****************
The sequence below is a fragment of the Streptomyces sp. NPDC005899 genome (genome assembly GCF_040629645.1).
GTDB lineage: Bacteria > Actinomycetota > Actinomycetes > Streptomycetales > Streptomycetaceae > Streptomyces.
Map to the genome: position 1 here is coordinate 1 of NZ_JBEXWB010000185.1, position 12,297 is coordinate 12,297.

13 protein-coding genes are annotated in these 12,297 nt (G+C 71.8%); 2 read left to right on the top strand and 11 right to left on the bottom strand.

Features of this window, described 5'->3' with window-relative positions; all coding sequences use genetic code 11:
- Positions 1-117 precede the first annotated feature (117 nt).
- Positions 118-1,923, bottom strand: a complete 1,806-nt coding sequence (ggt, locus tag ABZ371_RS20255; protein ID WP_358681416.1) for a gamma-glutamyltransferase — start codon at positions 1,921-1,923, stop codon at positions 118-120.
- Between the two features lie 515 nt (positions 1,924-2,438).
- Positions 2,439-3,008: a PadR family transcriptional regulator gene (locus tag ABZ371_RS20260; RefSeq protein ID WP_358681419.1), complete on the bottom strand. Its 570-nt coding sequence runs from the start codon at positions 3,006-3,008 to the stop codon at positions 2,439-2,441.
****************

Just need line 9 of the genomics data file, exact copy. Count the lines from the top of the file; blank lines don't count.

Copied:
- Positions 2,439-3,008: a PadR family transcriptional regulator gene (locus tag ABZ371_RS20260; RefSeq protein ID WP_358681419.1), complete on the bottom strand. Its 570-nt coding sequence runs from the start codon at positions 3,006-3,008 to the stop codon at positions 2,439-2,441.